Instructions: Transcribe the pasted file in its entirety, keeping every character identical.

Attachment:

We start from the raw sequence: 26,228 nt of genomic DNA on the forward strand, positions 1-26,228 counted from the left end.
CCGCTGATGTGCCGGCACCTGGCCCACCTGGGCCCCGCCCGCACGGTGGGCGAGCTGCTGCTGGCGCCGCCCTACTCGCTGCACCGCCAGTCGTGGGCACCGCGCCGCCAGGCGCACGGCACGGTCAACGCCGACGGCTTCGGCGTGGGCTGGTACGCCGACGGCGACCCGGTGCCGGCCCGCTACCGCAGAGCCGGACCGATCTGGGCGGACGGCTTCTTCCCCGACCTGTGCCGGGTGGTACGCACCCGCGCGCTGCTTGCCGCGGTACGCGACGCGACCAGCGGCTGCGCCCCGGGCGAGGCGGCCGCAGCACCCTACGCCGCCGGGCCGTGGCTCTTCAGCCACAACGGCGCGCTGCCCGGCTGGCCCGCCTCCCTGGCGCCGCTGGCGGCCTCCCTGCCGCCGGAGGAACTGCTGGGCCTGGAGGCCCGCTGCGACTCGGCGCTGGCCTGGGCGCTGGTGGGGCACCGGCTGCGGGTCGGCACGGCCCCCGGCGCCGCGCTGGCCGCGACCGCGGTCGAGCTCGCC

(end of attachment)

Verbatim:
We start from the raw sequence: 26,228 nt of genomic DNA on the forward strand, positions 1-26,228 counted from the left end.
CCGCTGATGTGCCGGCACCTGGCCCACCTGGGCCCCGCCCGCACGGTGGGCGAGCTGCTGCTGGCGCCGCCCTACTCGCTGCACCGCCAGTCGTGGGCACCGCGCCGCCAGGCGCACGGCACGGTCAACGCCGACGGCTTCGGCGTGGGCTGGTACGCCGACGGCGACCCGGTGCCGGCCCGCTACCGCAGAGCCGGACCGATCTGGGCGGACGGCTTCTTCCCCGACCTGTGCCGGGTGGTACGCACCCGCGCGCTGCTTGCCGCGGTACGCGACGCGACCAGCGGCTGCGCCCCGGGCGAGGCGGCCGCAGCACCCTACGCCGCCGGGCCGTGGCTCTTCAGCCACAACGGCGCGCTGCCCGGCTGGCCCGCCTCCCTGGCGCCGCTGGCGGCCTCCCTGCCGCCGGAGGAACTGCTGGGCCTGGAGGCCCGCTGCGACTCGGCGCTGGCCTGGGCGCTGGTGGGGCACCGGCTGCGGGTCGGCACGGCCCCCGGCGCCGCGCTGGCCGCGACCGCGGTCGAGCTCGCC